The “right to freedom of speech”, along with many other …

Comment on Do you lose more than freedom when you are sent to gaol? by Alex Nelson.

The “right to freedom of speech”, along with many other “rights” we take for granted, do not exist under Australian law – there are certainly no such guarantees stipulated by The Australian Constitution.
There is no Bill of Rights in Australia, unlike many other Western countries. From time to time this matter comes to public attention in Australia but is inevitably pooh-poohed by politicians and (notably) the Murdoch media empire.
The NSW Council for Civil Liberties summarises this succinctly: “Even though Australia has signed all five international treaties that make up the the International Bill of Human Rights, none of these treaties are legally binding in Australia. Nor is there is a Bill of Rights in the Australian Constitution. This means that the fundamental rights and freedoms of everyone living in Australia are not protected by the law” (see http://www.nswccl.org.au/issues/bill_of_rights/australia.php).
This is an issue that the internationally acclaimed Australian human rights lawyer Geoffrey Robertson has written extensively about (for example, see http://www.smh.com.au/national/statute-of-liberty-20090227-8k97.html).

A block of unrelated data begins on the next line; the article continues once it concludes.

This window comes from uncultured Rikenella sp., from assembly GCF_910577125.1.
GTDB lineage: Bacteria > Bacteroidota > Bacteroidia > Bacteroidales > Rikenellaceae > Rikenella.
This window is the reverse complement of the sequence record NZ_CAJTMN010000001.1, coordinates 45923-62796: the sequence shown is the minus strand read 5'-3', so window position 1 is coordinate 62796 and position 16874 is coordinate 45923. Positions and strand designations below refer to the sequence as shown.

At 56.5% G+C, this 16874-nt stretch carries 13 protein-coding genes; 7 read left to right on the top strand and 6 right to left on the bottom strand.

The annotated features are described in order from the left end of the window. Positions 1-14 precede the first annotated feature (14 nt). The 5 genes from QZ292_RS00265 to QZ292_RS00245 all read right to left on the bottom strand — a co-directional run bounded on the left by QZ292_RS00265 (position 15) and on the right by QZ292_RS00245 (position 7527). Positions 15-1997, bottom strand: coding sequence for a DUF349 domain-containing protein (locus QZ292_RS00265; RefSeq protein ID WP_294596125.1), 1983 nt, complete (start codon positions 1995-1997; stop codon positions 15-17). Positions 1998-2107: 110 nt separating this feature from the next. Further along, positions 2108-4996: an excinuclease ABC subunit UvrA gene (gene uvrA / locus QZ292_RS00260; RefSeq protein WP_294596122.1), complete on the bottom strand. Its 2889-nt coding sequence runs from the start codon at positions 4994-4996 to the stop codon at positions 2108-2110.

As Mr Robertson states: “Rights not capable of legal enforcement are not rights at all, but empty promises”.
Mr Robertson points out that a provision for Australians to be “treated fairly” to be included in The Australian Constitution in 1901 “was rejected for fear it might allow Chinese immigrants entry into the country”. Hmm, I wonder how relevant that “fear” is now in light of our heavy reliance upon China for the maintenance of our national economy and comfortable living standards?
An interesting historical angle is provided by Professor John Kilcullen of Macquarie University: “James Madison, who wrote the US Bill of Rights, had earlier been opposed to the inclusion of any Bill of Rights in the Constitution. His reasons for not wanting it are also the reasons usually given by opponents of the inclusion of a Bill of Rights in the Australian Constitution” (http://www.mq.edu.au/about_us/faculties_and_departments/faculty_of_arts/mhpir/politics_and_international_relations/staff/john_kilcullen/an_australian_bill_of_rights/).
All of which goes to show that the jail authorities in the Northern Territory are – ironically enough – operating entirely within their rights!

Recent Comments by Alex Nelson

From mud, dust to grass: The beginning of Anzac Oval
@ Dr Ongo (Posted February 14, 2019 at 8:08 pm): You raise an interesting point; however, your observation applies equally well to other listed heritage sites, eg. such places as the Alice Springs Telegraph Station, Alice Springs Heritage Precinct (including Stuart Park, old hospital, old Alice Springs Gaol, and several houses in Hartley and Bath streets), and the Hermannsburg Historic Precinct.
There are histories, stories or law applicable to all of these places since time immemorial but other than to acknowledge previous Aboriginal occupation or use of such sites, I’m not qualified or knowledgeable enough to comment about them.